Investigators at Joslin Diabetes Center and Children’s Hospital Boston have revealed that a type of “good” fat known as brown fat occurs in varying amounts in children which increases until puberty and then declines. Brown fat is more common in children who are leaner.
The investigation used PET imaging data to record the amount and activity of brown fat in children, which, burns energy in comparison to white fat that stores it. The study was published in the Journal of Pediatrics.
Aaron Cypess, MD, PhD, an assistant investigator and staff physician at Joslin and senior author of the paper said:
“Increasing the amount of brown fat in children may be an effective approach at combating the ever increasing rate of obesity and diabetes in children.”
In the New England Journal of Medicine in 2009, Cypess’ team demonstrated for the first time that brown fat is metabolically active in adult humans. In the past it was believed that brown fat was only found in babies and children. Their investigation revealed it was found in between 3 and 7.5 percent of adults, with higher rates among women.
In the new investigation, the investigators examined PET scans that had been conducted on 172 children between the ages 5-21 at Children’s Hospital Boston. 44% of children had brown fat detected, with the rate being roughly around the same for girls and boys. Those aged 13 to 15 had the highest percentage of detectable brown fat and activity. In addition, body mass index (BMI) was collected inversely with brown fat activity, meaning that children who were slimmer had the highest brown fat activity.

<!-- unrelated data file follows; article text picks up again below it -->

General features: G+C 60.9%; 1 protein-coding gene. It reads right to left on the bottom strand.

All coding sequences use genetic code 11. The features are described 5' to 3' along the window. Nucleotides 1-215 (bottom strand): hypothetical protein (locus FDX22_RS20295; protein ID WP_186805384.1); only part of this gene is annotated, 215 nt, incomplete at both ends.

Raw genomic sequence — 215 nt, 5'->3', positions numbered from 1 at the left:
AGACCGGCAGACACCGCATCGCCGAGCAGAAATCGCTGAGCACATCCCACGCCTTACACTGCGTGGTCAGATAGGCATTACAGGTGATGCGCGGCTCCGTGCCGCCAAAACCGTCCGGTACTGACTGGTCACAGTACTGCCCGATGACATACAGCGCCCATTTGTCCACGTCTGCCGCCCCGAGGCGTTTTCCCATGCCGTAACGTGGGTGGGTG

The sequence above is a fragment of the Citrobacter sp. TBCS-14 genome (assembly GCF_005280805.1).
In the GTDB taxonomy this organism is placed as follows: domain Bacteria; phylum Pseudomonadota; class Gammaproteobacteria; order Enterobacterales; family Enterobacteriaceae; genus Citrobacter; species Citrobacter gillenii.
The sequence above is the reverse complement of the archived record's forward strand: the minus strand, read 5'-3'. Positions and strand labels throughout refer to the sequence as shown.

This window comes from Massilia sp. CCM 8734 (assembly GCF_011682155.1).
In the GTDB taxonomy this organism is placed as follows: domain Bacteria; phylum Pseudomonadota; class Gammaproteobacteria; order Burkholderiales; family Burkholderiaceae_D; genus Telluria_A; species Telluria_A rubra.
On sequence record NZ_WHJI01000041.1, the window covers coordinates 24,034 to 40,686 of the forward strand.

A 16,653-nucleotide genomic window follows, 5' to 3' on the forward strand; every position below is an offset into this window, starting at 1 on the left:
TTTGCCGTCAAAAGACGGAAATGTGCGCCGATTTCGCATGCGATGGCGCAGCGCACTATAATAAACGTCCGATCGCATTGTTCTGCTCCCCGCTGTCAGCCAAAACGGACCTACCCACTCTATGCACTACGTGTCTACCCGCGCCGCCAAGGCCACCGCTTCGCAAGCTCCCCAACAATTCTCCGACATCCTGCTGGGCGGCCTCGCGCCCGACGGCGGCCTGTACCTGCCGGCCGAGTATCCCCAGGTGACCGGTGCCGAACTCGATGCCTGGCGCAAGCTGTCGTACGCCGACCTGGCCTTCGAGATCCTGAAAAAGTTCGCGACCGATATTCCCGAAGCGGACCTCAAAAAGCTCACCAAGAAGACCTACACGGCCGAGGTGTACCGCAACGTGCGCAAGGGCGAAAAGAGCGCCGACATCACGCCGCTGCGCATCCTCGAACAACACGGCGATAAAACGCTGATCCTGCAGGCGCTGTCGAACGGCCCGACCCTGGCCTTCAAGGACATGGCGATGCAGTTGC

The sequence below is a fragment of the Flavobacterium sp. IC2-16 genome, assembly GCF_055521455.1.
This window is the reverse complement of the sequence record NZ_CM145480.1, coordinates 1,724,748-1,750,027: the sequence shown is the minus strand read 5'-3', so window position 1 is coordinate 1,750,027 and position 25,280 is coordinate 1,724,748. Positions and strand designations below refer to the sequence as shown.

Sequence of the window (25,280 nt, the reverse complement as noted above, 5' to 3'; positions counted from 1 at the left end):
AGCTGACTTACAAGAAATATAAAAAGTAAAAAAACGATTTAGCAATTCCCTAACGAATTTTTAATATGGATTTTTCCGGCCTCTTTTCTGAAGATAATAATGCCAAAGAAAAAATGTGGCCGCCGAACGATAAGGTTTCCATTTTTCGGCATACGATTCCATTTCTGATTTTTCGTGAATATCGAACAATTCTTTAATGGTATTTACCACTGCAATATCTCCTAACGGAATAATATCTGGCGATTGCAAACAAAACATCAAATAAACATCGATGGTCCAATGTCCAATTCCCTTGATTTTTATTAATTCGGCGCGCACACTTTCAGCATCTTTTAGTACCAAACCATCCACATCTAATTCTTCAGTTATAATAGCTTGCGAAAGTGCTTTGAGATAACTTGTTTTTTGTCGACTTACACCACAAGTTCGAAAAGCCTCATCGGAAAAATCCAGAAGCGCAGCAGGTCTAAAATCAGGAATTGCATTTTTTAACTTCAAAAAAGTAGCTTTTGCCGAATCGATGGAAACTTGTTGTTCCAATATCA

The new study revealed outdoor weather temperature had no effect on brown fat activity, while the 2009 investigation of adults indicated brown fat was more active in cold weather. The authors explained, the increase in brown fat activity from childhood to adolescence and its inverse correlation with obesity indicates brown fat may play a important role in pediatrics metabolism, energy balance and weight regulation.
First author Laura Drubach, MD, of Children’s Hospital program in Nuclear Medicine and Molecular Imaging explained:
“We believe that the ability to non-invasively evaluate brown fat activity in vivo with PET imaging provides a better understanding of its prominent role in pediatric physiology, and may possibly provide insights into the treatment of childhood obesity.”
Cypess explained the goal is to primarily to look for nonpharmacological ways to raise brown fat activity, maybe by reducing the temperatures in homes where obese children live. Perhaps certain foods could also play a role in increasing brown fat levels, he said. If not, the development of new drugs might be the answer, he added.
In 2010 a Joslin investigation identified cells in mice that can be triggered to transform into brown fat.
“We might be able to combat the obesity and diabetes epidemics if we find safe ways of increasing brown fat activity. This might be an additional tool in the fight.
br> However, there are still many questions to be answered. For example, it is not known whether the relationship between BMI and brown fat is that children have more brown fat because they are thin or if having more brown fat causes children to be thin.
That’s the billion dollar question, But we do know that brown fat is a core component of pediatric and likely adult metabolism.”
Written by Grace Rattue